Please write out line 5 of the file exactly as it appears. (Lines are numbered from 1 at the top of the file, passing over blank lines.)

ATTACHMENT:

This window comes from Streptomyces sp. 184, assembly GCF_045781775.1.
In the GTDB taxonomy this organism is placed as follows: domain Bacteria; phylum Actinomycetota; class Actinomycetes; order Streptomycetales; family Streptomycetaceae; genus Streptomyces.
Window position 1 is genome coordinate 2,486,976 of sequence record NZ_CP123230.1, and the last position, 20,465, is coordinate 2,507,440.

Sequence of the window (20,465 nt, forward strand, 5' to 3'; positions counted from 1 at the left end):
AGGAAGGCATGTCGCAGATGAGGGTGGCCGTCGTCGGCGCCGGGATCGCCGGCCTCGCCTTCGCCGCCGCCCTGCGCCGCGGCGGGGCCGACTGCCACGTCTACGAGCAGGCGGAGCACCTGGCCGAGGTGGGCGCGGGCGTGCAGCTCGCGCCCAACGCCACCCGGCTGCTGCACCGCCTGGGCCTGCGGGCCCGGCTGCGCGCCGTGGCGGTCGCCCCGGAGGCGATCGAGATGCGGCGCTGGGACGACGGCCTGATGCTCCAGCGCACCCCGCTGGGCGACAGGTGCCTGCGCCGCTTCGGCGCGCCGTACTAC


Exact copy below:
AGGAAGGCATGTCGCAGATGAGGGTGGCCGTCGTCGGCGCCGGGATCGCCGGCCTCGCCTTCGCCGCCGCCCTGCGCCGCGGCGGGGCCGACTGCCACGTCTACGAGCAGGCGGAGCACCTGGCCGAGGTGGGCGCGGGCGTGCAGCTCGCGCCCAACGCCACCCGGCTGCTGCACCGCCTGGGCCTGCGGGCCCGGCTGCGCGCCGTGGCGGTCGCCCCGGAGGCGATCGAGATGCGGCGCTGGGACGACGGCCTGATGCTCCAGCGCACCCCGCTGGGCGACAGGTGCCTGCGCCGCTTCGGCGCGCCGTACTAC